Things begin to change after the completion of the Starlight Fortress, a giant space structure that may be turned into their best weapon, if only Pompey would sit back and watch it happen. As the war evolves into a competition between old wisdom and advanced technology, Geneva can no longer tell friend from foe. Life itself is a battle, in which mistakes can be fatal and victories do not bring happiness.
|Product dimensions:||5.50(w) x 8.50(h) x 0.61(d)|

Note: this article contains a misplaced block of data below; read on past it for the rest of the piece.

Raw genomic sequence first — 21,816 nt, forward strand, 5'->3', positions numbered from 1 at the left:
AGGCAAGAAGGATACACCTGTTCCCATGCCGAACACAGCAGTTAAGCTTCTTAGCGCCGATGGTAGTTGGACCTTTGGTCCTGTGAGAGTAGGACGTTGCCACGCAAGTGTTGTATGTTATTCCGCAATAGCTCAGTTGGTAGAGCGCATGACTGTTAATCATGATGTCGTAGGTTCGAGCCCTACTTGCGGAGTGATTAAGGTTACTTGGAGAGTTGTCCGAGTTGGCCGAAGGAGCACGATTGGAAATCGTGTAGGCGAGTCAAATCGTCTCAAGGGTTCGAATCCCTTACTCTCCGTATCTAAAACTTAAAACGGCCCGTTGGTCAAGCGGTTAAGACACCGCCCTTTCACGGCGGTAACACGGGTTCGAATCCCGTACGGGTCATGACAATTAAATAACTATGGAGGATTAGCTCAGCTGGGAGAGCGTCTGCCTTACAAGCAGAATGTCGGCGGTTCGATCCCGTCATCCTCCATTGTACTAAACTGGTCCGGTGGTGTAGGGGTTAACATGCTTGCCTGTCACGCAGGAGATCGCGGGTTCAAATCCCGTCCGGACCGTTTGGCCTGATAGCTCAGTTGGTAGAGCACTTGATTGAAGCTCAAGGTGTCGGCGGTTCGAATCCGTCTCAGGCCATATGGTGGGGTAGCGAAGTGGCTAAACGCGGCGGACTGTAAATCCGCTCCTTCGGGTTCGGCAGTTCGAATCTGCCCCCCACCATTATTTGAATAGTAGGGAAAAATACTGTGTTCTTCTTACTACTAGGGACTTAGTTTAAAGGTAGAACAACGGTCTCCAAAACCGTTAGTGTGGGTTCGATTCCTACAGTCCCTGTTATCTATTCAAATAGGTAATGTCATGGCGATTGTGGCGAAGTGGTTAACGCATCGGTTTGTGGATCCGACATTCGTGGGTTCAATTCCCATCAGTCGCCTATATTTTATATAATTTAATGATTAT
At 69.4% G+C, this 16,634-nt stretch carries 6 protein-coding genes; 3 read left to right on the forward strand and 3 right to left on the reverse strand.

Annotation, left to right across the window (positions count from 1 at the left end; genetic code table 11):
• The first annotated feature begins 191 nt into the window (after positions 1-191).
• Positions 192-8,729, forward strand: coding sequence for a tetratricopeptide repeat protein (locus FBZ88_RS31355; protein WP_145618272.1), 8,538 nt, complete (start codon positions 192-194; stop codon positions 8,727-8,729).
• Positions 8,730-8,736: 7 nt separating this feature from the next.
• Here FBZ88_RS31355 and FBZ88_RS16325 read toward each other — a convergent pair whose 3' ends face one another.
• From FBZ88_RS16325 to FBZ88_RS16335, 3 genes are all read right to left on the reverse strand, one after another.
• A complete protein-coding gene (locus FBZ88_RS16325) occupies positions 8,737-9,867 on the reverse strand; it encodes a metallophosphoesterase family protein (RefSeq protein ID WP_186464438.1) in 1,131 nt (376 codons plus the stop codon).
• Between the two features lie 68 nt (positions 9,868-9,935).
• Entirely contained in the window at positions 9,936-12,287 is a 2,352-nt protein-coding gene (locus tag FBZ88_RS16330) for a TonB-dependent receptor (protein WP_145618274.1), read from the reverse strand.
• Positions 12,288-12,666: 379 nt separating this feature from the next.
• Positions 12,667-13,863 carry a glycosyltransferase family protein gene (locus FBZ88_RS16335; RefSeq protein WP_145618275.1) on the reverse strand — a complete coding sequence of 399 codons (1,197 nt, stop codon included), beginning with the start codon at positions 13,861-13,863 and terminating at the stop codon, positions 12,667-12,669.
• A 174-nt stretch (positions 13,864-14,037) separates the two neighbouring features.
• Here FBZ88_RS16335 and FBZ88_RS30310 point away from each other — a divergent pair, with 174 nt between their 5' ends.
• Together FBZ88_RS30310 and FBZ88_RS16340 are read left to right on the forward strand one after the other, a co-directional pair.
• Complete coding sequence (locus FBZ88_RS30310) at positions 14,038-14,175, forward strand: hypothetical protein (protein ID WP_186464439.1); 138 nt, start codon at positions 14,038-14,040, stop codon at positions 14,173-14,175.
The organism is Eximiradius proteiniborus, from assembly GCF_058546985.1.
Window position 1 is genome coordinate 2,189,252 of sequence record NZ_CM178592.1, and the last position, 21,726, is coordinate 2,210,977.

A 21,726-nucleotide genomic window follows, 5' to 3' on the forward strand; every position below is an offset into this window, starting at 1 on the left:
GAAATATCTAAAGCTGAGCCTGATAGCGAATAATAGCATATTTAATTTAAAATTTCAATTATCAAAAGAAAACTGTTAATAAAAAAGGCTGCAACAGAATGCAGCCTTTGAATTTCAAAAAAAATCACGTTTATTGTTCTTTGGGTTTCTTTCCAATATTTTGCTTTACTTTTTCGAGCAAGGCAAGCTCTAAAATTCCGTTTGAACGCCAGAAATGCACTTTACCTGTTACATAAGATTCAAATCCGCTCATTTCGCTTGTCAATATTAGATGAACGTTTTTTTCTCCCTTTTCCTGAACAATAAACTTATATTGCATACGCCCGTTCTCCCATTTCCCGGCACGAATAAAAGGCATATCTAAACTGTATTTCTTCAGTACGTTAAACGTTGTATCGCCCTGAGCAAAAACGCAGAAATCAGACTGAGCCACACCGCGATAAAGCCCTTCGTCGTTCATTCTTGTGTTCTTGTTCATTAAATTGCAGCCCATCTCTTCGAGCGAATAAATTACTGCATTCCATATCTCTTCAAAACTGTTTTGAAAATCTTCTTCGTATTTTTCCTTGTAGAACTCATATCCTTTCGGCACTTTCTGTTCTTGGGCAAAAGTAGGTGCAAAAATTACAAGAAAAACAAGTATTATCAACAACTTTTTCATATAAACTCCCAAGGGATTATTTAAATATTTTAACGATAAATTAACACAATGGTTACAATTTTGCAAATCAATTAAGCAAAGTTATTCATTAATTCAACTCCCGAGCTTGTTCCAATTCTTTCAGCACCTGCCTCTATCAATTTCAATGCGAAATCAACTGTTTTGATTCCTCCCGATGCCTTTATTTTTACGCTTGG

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Rating: 3 1/2 stars Title: The Starlight Fortress Author: Fiona Rawsontile Genre: Sci-Fi Review: ¿The Starlight Fortress, written by Fiona Rawsontile, screams “sci-fi!” The plot takesplace all over the galaxy—from planets to stellar pathways to fortresses stationed in space. With several warring countries (or planets), Rawsontile takes readers through the journey of a young queen trying to lead her country in an intergalactic war against a devious enemy—Emperor Pompey. Geneva is the newly appointed queen and sole leader of the Sunphereans. When she’s not busy dealing with the complicated web of politics with other nations/planets, she’s busy trying to earn the respect of her own people. Geneva is smart —but she has to prove that if she wants her people’s loyalty. With a million eyes judging her every action, Geneva finds herself under great pressure as she tries her best to appoint appropriate officers to her military forces, negotiate treaties and dabble a bit in her love life. What made Geneva really stand out from all other heroine I’ve read about is that she’s not conventionally “pretty.” Probably 99% of the books out there feature heroines who are what society would describe as “beautiful”, so it’s nice for a change to meet a character who admits she’s probably not eye candy but takes it all in stride. Sterling is the other main character featured in The Starlight Fortress. Although he looks “bookish”, one should never underestimate him in battle. So it shouldn’t be a great surprise when he gets a promotion soon after working in the field—but what is surprising is that he gets promoted to the Queen’s personal military assistant so soon out of the academy. But Sterling has a knack for strategic warfare, which is exactly what Geneva needs to win this war. However, his abrupt appointment to the Queen's assistant may or may not have stirred up some jealousy among older officers. Before anyone knows it, rumors starts to fly and Sterling finds himself somewhat attracted to Geneva. I personally find the idea of different, alien planets and pathways through through the solar system to be pretty cool. However, I would've liked some more solid world building in the novel. I don't like it when authors describe every single detail about the setting; on the other hand, I do like some background information about the setting, especially if the book is fantasy or sci-fi themed as the setting are very different from out world. This is kind of what happened with The Starlight Fortress. Readers are plopped into an unknown world with virtually no information. I got confused about the political relations between the different planets and it took me a while to figure out who was siding with who. Also, I feel like the most description given about the setting was describing the space ships/planes used in battle-- and even that description was pretty minimum. ¿The action definitely moved along at a steady pace--several years fly by in the matter of 264 pages. However, I felt that the author might have "skimmed" over some scenes that I would have loved to read about instead of fast forwarding it. For example, there was one chapter in which Geneva is trying to escape from Pompey's spaceships and she sees one approaching her. The anticipation keeps on building up as she attempts to hide from her enemy's ship. Just as I flip the page waiting for the climax, the chapter ends. The next chapter begins with her on Pompey's ship...and me wondering where the action went. Where's the description about her capture? Her feelings? Her actions? With all that said, there are also good parts to this book. One of the fortress featured in this book had looked like a starfish, hence its name, the Starfish. I found it cool how it's arms were moveable to deflect missels launched at it. Like I said before, there was no slow parts in the book (though there weren't many action packed scenes either.) If you're looking for some light sci-fi reading, I would recommend ¿The Starlight Fortress. Likes: *Geneva and Sterling *no dragging parts in the plot Dislikes: *would like more background/world building ¿ *would like some more action instead of a summary of what had happened ¿ ¿